Watch as ovarian cells and other wild experiments are launched to ISS on Sunday
Update for 5 a.m. ET, Nov. 7: Northrop Grumman is now counting down to launch the Antares rocket and Cygnus NG-18 freighter from NASA’s Wallops Flight Facility at 5:32 a.m. EST (1032 GMT) today.
Cow ovarian cells are moving to the space station, along with a series of other intriguing science experiments.
The last International Space Station (ISS) transmission, courtesy of a Northrop Grumman robotic Cygnus cargo spacecraft, will fire on the company’s Antares rocket from its Mid-Atlantic regional spaceport on Wallops Island, Virginia, on Sunday (Nov. 6) no earlier than 5:50 a.m. EST (1050 GMT). You can watch it live here on Space.com, courtesy of NASA Television. Coverage starts 20 minutes before launch.
After arriving at the ISS on Tuesday (November 8) and being installed, the bovine cell bonanza (THIS SPACE (opens in new tab)) will see how microgravity affects the growth of cells. This could eventually have applications for human fertility treatments, the experiment’s co-lead researcher Andrew Fuso told Space.com.
“This is really our first approach, and it’s an observational study for now,” Fuso, who is also an associate professor at the Sapienza University of Rome, said during a livestreamed press conference on Oct. 25. After the results are in, the researchers will explore possible drug interventions or edible (nutraceutical) additives to improve fertility outcomes in future studies, he added.
Related: NASA-funded spacesuit technology could help menopause relief
Also on the way to the orbit lab is a 3D printer known as the BioFabrication Facility (opens in new tab)who also made it to space in 2019 to print out some human knee cartilage (specifically the meniscus) and an array of human heart cells.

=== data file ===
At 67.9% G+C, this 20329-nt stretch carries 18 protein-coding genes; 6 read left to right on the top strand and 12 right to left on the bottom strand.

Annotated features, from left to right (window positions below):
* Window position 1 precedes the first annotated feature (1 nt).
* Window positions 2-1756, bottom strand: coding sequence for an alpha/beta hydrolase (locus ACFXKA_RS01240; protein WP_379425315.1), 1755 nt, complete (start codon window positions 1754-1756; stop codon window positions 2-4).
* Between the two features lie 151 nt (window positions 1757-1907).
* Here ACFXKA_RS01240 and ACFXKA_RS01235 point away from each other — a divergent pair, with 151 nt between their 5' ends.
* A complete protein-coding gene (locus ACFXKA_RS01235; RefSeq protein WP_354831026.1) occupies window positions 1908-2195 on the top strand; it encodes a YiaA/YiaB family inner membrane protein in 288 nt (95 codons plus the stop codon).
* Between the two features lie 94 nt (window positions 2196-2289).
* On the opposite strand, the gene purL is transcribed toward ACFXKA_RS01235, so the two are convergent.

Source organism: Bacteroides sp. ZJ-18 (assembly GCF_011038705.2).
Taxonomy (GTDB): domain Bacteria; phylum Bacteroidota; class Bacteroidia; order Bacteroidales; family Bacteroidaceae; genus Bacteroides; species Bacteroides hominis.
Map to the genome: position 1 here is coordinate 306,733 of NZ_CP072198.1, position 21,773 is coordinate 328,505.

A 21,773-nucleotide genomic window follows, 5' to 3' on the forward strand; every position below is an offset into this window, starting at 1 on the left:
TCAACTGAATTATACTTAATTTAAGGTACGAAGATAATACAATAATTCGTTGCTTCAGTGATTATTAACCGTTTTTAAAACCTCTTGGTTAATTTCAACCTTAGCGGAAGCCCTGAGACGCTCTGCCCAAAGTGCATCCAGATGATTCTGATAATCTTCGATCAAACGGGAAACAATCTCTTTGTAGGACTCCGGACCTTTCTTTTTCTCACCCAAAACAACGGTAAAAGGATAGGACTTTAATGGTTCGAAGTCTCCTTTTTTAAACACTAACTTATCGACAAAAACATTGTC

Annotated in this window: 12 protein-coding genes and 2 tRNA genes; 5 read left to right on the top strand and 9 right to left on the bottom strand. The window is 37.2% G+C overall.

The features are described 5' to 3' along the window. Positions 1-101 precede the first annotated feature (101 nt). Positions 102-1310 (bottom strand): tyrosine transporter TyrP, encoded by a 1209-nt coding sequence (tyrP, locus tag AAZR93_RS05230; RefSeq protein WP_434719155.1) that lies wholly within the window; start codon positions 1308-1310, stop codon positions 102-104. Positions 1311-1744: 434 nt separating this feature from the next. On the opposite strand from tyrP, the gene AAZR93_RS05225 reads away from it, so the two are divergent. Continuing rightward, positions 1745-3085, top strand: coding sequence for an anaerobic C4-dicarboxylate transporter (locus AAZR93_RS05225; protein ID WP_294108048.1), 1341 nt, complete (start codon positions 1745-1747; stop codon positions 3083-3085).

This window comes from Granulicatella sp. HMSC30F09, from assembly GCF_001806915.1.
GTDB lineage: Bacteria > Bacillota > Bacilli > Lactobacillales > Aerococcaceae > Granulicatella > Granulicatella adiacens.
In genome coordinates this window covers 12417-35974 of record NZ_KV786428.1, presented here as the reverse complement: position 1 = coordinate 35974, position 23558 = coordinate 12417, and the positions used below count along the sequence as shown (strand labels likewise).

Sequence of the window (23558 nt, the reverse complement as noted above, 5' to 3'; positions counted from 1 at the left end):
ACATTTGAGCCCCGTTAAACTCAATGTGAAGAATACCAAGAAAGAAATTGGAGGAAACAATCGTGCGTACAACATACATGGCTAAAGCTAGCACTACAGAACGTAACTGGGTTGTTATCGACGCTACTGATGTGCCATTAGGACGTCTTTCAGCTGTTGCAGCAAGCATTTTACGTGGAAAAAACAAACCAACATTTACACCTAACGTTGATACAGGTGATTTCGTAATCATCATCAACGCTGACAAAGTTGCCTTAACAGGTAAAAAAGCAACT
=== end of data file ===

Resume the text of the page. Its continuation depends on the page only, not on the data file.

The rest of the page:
“We brought [the printer] back to our lab in Indiana…to add a few new capabilities, like the ability to finally control the temperature of each printhead, and now we’re excited to see it launch,” said Rich Boling, vice president of corporate advancement for in-space manufacturing and operations at the company Redwire Space, in the same conference.
Related: Bioprinter will 3D print human tissue on the space station
After another space mission, Redwire will print a new meniscus and study it in the lab to prepare for possible patient transplants in the future, Boling said. Blood vessels and heart tissues will also be manufactured. Redwire is also planning tests for drug efficacy in space on “organoids,” or miniature versions of organs.
Boling hinted that such investigation would continue Orbital Reefa Redwire-supported commercial space station under development for flights in the 2030s. The project is led by Blue origin and Sierra Space, and includes partners such as Boeing and Amazon.
Some of the other experiments making their space debut include: words from NASA (opens in new tab):
- Assess how plants adapt to space: Plants exposed to spaceflight undergo changes that add extra information to their DNA, which regulates how genes turn on or off, but doesn’t change the order of the DNA itself. This process is known as epigenetic change. Plant Habitat-03 (opens in new tab) assesses whether such adaptations in one generation of plants grown in space can be carried over to the next generation.
- Mudflow mixtures: Climate change and global warming are contributing to the increasing number of wildfires. When a wildfire burns plants, burnt chemicals create a thin layer of soil that repels rainwater. Rain then erodes the soil and can turn into catastrophic mudslides that carry heavy boulders and debris down, causing significant damage to infrastructure, watersheds and human lives. Post-Wildfire Mudflow Microstructure (opens in new tab) evaluates the composition of these mudflows, including sand, water, and trapped air.
- First satellites from Uganda and Zimbabwe: BIRDS-5 (opens in new tab) is a constellation of CubeSats: PEARLAFRICASAT-1, the first satellite developed by Uganda; ZIMSAT-1, Zimbabwe’s first satellite; and TAKA from Japan. BIRDS-5 performs multispectral observations of the Earth using a commercially available camera and demonstrates a high energy electronic measuring instrument. The data collected can help distinguish bare land from forest and farmland and possibly provide an indication of the quality of agricultural growth.
- To power the space station: Hardware to be installed outside the drive in preparation for the installation of: Roll-out solar arrays (opens in new tab).
Elizabeth Howell is the co-author of “Why am I taller? (opens in new tab)?” (ECW Press, 2022; with Canadian astronaut Dave Williams), a book on space medicine. Follow her on Twitter @howellspace (opens in new tab). follow us on twitter @Spacedotcom (opens in new tab) or facebook (opens in new tab).
#Watch #ovarian #cells #wild #experiments #launched #ISS #Sunday